- The Washington Times - Saturday, March 3, 2007

The planet is not going to be overwhelmed by global warming, giant asteroids, neutron bombs or even something the Democrats might do. The world is going to be overwhelmed by bluejeans. Yes. Bluejeans. We’re infested. We’re denim-deranged.

Consider, for example, that now there are bluejeans for dogs. A Manhattan pet boutique called Modern Tails offers basic jeans for dogs up to 100 pounds, complete with copper rivets, pockets, belt loops, adjustable elastic waists and Velcro closures “for that perfect fit,” the company advises. These dog pants are $30. Should the dog be feeling a little rustic, there also are dog bib overalls for $85.

Needless to say, the bluejean theme has been imposed on underwear, baby clothing and a host of domestic items including sofas, wing chairs, bed linens and suitcases.

How about a bluejean wedding dress? Denver-based Sat’n Spurs offers one that has an embroidered cathedral train and hand-beaded bodice for brides who can’t shake their denim mind-set even on their wedding day. Prom queens in the same condition can choose between strapless, halter, tulip-hemmed and empire-waist blue denim evening gowns that are somewhere between Dale Evans and Jean Harlow.

Japanese designers are fixated on boots and shoes that look like bluejeans, while Geoffrey Kilts, a Scottish company, offers bluejean-themed kilts for men, with a zillion knife pleats and removable “combat pockets” for cell phones, wallets and water bottles.

“Like a pair of jeans, your kilt will become possibly the central point of your wardrobe,” advises designer Howie Nicholsby.

The entire Old Biddies Desk down the hall was ready to cackle over the fact that tartan wool is no longer the fabric of choice for today’s young, uh, kilt wearer until the biddies were informed that none other than Bing Crosby had a bluejeans tuxedo custom-made for himself back in 1951.

Now they’re singing “Where the Blue of the Night Meets the Gold of the Day,” no doubt imagining Mr. Crosby in his denim duds, crafted for him by Levi Strauss & Co. Of course, the real Levi Strauss — a Jewish immigrant from Bavaria — more or less invented bluejeans. The company’s official archives tell it thus:

“In 1872, Levi received a letter from Jacob Davis, a Reno, Nev., tailor. Davis was one of Levi Strauss’ regular customers; he purchased bolts of cloth from the company to use for his own business. In his letter, he told the prosperous merchant about the interesting way he made pants for his customers: he placed metal rivets at the points of strain — pocket corners, and at the base of the button fly. He did this in order to make the pants stronger for the laboring men who were his customers.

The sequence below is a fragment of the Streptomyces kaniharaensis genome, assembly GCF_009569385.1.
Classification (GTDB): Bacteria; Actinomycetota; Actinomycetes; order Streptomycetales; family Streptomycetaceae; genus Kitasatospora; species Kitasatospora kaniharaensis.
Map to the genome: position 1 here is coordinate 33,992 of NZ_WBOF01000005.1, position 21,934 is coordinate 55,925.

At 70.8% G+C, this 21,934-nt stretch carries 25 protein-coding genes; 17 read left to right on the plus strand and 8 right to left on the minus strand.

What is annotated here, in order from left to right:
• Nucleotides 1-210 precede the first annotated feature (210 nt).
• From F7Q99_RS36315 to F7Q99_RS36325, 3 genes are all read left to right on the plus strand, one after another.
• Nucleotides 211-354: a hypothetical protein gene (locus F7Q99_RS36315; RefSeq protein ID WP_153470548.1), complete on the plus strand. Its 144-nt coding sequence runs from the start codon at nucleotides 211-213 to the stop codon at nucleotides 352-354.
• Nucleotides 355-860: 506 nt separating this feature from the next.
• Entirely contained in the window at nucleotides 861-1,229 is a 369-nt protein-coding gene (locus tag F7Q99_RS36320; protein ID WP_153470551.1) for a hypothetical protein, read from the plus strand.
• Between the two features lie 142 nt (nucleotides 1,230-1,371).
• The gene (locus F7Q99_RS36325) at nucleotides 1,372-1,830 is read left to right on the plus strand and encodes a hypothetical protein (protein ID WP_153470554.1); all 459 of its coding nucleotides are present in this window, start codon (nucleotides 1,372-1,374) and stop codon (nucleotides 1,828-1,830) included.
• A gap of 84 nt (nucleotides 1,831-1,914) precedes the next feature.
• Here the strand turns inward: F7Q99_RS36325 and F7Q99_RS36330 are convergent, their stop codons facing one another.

He didn’t have the money to patent his process, so he suggested that Levi pay for the paperwork and that they take out the patent together. Levi was enthusiastic about the idea, and the patent was granted to both men on May 20, 1873. The bluejean was born.”

Since then, the company has added so many styles and varieties of jeans that it offers customers a computerized jeans finder. The clueless can simply plug in key phrases like “low rise”or “slim fit,” and the finder quickly recommends the proper pair.

Levi Strauss remains fierce about its heritage, and no wonder. Hundreds of jeans makers have horned in on the idea, for better or worse. Lynn Downey, official “jeans archivist” at the company’s San Francisco headquarters, oversees historical records, artifacts, photographs, ephemera and fan letters from celebrities as diverse as Ronald Reagan and Clint Eastwood — all devoted to Levi’s jeans.

She actively seeks authentic old Levi’s for the company’s 5,000-piece collection — and she is willing to pay.

In 2001, she shelled out $46,532 to rescue a pair of late-19th-century Levi’s that indecorously had surfaced on EBay.

The world’s most expensive pair of jeans lurks deep within the Levi Strauss vaults. They are wrapped in archival cloth, are labeled “XX,” have a single pocket and were constructed from indigo denim in 1879. They are worth $125,000, putting to shame a $3,134 pair of bluejeans by Gucci — deemed the most expensive off-the-rack brand by Guinness World Records — as well as a $10,000 designer pair from Escada, which got the “most luxurious” vote from Forbes magazine.

Worldwide, an estimated $40 billion worth of jeans are sold each year; a cool $400 million worth are sold annually on these shores alone by manufacturers with names such as True Religion, Antik Denims, Akademiks, Citizens of Humanity, Rock & Republic, Joe’s Jeans, Chip & Pepper and 7 for All Mankind. The denim itself can be distressed, destroyed, laser-burned, whiskered, dirty-dyed, sandblasted — just a few of the many industry terms.

Meanwhile, jeans obsession continues to grip the Earth. Not one, but six, books on the history and cultural impact of bluejeans have appeared in the past three years. One notes that jeans represent American “practicality, patriotism, rebellion and sexuality.” Another notes that one’s bluejeans are “an intensely personal experience.”

Not one, however, offers any insight into dog pants.

Jennifer Harper covers media, politics and Bing Crosby for The Washington Times’ national desk. Reach her at [email protected]washington times.com or 202/636-3085.

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